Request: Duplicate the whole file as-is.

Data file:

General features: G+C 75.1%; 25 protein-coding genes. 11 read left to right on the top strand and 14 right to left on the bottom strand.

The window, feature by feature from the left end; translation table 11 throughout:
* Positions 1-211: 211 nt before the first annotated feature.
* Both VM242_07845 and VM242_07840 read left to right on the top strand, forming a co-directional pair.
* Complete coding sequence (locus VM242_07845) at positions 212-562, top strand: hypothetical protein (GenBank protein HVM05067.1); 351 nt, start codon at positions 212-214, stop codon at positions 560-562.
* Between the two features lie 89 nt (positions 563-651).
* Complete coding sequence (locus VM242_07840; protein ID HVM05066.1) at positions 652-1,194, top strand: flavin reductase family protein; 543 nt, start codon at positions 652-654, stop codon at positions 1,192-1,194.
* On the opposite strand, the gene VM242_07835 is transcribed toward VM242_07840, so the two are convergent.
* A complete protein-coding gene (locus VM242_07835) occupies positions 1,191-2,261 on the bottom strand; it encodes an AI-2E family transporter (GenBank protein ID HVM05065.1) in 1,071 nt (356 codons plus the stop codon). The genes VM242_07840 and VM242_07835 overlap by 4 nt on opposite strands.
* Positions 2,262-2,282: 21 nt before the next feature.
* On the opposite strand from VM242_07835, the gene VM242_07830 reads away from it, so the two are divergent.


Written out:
General features: G+C 75.1%; 25 protein-coding genes. 11 read left to right on the top strand and 14 right to left on the bottom strand.

The window, feature by feature from the left end; translation table 11 throughout:
* Positions 1-211: 211 nt before the first annotated feature.
* Both VM242_07845 and VM242_07840 read left to right on the top strand, forming a co-directional pair.
* Complete coding sequence (locus VM242_07845) at positions 212-562, top strand: hypothetical protein (GenBank protein HVM05067.1); 351 nt, start codon at positions 212-214, stop codon at positions 560-562.
* Between the two features lie 89 nt (positions 563-651).
* Complete coding sequence (locus VM242_07840; protein ID HVM05066.1) at positions 652-1,194, top strand: flavin reductase family protein; 543 nt, start codon at positions 652-654, stop codon at positions 1,192-1,194.
* On the opposite strand, the gene VM242_07835 is transcribed toward VM242_07840, so the two are convergent.
* A complete protein-coding gene (locus VM242_07835) occupies positions 1,191-2,261 on the bottom strand; it encodes an AI-2E family transporter (GenBank protein ID HVM05065.1) in 1,071 nt (356 codons plus the stop codon). The genes VM242_07840 and VM242_07835 overlap by 4 nt on opposite strands.
* Positions 2,262-2,282: 21 nt before the next feature.
* On the opposite strand from VM242_07835, the gene VM242_07830 reads away from it, so the two are divergent.